How to Use a Soldering Torch

A yellow soldering torch with a flame.
What You'll Need
Soldering torch
Ceramic tile
Fire brick or heat resistant pad
Overhead lamp
Gloves, goggles and apron
Metal acid cleaning solution
An old pot for the acid cleaning solution
Copper tweezers
Torch igniter
Wire cutters to cut the solder
Jar of water (to cool pieces after soldering)

Soldering enables you to join two metal segments into one piece, using a torch and a softer metal as the adhesive. Before you start a soldering project, it’s important to set up a well-ventilated, clean work space. The following important tips will help to ensure that your soldering project is a success.

Step 1 - Organize a Safe Work Space

Place your tile on the surface of your work space. Put your fire brick on top of the tile. Place your torch and tools on the space around the tile. Take any items that might be flammable out of the area where you are working. If it’s not possible to remove a flammable item, be sure to use a heat shield to protect it from the heat of your soldering torch. Place your overhead light so that it shines over your work space. Put on your gloves, goggles, and apron.

Step 2 – Sand the Metal Edges

Use your sandpaper to smooth the edges of the two metals you would like to join. Be sure not to overly file the edges. You will get a stronger bond if the edges of the metals are slightly rough. It's also crucial to make sure that the two edges are joined as closely as possible so that there are no gaps between them.

Step 3 – Clean the Metals

Clean the two metal pieces you're using. Carefully immerse them in the acid cleaning liquid to get rid of any impurities that could weaken the bond between the two metal pieces.

Step 4 – Apply the Flux

A close-up image of flux used for metalworking.

Apply a generous amount of flux to the joint you are soldering. Be sure the flux is applied sufficiently to the entire bonding area. The flux will increase the solder flow and remove oxidation from the metals.

Step 5 – Secure the Metal Pieces

If necessary, position the two pieces into a vice so that they cannot move when you begin to use the soldering torch.

Step 6 – Remove Moisture From the Metal Surface

Make sure there is no moisture on the surface of the metals you are joining. The soldering process can create a dangerously hot steam if the torch heats any moisture in the metal. Moisture can also weaken the bond between the two metals.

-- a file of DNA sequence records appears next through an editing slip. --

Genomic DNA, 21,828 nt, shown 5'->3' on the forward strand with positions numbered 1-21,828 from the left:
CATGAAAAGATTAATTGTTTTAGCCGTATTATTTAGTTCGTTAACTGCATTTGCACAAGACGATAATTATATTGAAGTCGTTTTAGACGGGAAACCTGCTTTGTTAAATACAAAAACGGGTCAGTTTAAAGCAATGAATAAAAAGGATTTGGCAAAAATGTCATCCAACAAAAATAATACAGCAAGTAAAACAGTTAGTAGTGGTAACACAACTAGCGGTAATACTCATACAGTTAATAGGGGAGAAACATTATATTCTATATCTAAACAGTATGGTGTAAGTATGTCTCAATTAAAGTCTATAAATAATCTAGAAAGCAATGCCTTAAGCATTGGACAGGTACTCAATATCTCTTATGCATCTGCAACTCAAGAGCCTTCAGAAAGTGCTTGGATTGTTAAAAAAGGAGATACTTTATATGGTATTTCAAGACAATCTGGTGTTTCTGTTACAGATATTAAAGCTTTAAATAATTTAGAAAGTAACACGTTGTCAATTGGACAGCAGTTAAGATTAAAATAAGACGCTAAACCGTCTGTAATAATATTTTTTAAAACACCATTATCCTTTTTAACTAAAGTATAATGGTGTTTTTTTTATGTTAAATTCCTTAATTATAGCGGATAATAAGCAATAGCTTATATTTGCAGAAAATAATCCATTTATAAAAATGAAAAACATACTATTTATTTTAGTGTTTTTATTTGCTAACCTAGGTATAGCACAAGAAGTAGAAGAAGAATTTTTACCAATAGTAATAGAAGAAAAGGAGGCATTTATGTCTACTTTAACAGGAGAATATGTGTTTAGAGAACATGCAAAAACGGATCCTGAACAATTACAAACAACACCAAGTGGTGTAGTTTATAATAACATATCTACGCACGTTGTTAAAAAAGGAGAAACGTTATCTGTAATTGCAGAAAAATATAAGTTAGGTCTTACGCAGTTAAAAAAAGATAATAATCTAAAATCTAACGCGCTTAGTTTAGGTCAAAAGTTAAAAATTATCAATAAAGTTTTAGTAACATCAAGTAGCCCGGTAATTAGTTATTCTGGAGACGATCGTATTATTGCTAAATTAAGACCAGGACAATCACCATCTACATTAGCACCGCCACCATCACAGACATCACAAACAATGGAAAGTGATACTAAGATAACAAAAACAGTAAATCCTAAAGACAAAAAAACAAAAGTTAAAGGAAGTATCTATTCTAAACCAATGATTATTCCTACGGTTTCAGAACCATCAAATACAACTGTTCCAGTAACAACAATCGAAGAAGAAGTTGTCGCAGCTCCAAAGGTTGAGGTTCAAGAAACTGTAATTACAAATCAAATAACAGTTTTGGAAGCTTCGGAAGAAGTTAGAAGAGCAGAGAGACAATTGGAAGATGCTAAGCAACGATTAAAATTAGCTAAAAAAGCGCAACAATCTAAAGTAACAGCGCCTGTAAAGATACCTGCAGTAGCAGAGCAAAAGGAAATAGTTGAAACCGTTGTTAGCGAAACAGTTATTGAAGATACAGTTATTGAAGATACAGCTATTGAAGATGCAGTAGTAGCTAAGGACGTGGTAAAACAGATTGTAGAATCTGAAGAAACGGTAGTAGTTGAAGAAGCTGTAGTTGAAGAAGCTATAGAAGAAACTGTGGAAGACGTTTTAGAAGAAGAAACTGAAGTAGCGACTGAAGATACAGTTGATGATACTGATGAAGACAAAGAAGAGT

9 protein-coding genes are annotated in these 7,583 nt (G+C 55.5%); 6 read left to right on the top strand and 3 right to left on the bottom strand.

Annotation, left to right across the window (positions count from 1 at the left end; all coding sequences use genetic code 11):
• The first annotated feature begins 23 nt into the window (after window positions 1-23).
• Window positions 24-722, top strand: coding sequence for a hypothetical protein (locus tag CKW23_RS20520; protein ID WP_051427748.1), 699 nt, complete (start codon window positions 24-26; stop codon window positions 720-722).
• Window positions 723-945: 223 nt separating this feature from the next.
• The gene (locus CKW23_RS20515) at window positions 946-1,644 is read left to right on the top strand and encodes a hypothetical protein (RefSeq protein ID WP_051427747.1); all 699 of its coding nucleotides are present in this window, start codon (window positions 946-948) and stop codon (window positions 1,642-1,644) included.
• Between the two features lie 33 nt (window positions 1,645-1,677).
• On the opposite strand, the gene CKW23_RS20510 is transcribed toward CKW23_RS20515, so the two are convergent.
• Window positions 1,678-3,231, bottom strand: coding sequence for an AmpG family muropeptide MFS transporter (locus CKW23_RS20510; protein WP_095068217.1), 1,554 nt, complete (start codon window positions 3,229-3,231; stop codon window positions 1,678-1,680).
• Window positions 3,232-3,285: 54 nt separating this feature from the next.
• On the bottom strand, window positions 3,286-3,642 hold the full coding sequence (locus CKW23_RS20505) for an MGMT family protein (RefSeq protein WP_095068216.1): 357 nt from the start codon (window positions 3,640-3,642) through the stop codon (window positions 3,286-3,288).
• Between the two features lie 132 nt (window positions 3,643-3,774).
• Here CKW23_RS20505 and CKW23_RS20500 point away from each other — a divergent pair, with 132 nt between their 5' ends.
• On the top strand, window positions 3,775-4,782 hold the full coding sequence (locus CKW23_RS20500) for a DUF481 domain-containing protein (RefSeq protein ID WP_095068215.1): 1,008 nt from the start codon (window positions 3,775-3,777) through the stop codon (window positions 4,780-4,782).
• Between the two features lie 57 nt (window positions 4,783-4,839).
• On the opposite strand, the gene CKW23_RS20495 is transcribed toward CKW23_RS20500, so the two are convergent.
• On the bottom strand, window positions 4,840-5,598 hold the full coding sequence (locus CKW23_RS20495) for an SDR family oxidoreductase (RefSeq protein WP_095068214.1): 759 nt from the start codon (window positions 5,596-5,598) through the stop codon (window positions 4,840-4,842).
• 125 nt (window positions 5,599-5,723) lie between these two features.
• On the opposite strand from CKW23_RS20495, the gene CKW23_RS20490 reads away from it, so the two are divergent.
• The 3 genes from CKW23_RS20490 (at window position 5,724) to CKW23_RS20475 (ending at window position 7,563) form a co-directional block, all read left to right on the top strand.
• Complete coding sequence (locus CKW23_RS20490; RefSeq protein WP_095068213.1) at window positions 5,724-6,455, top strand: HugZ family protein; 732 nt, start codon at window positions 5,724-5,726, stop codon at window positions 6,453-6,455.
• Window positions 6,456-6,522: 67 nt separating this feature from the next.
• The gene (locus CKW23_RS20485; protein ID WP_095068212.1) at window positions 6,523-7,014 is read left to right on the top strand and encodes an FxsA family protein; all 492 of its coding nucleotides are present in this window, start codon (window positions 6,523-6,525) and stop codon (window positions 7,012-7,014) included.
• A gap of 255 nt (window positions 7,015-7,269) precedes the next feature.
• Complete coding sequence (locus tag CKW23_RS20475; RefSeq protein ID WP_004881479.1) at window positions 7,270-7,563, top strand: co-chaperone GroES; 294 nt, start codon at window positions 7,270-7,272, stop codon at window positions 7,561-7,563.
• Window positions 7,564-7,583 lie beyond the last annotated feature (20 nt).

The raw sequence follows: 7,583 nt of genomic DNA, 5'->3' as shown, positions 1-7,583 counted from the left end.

Step 7 – Get Your Torch Ready

Attach the head to your soldering iron tank. Open the valve. When you hear the hissing sound of the gas, turn on your torch. Your flame should be around two inches. If necessary, make adjustments to the valve.

Step 8 – Heat the Metal Surface

Metalworking with a soldering torch.

Use the torch to heat the joint between the two metals. Move the torch closer to the joint area. Begin by applying the heat onto the metal a small distance away from the joint. Carefully move the flame, applying an even amount of heat to the area.

Step 9 – Apply Heat to the Joint

Once the areas outside of the joint have been properly heated, apply the flame directly to the top part of the joint area. Make sure the flux is flowing and is no longer bubbling. After the top part of the joint is complete, continue with the bottom of the joint. The heat from the torch should force the solder into the joint. This will ensure a strong bond. If more solder is needed, it can be applied at this time.

Step 10 – Turn off the Torch

Remove the torch from the joint area and turn off the heat. Inspect your joint for a clean, strong bond.

Step 11 – Clean the Metal Joint

Apply water to the joint area to cool the metals. Clean all areas of the joint to remove any flux residue from the metal surfaces. Smooth the joint with your filing tool or sandpaper.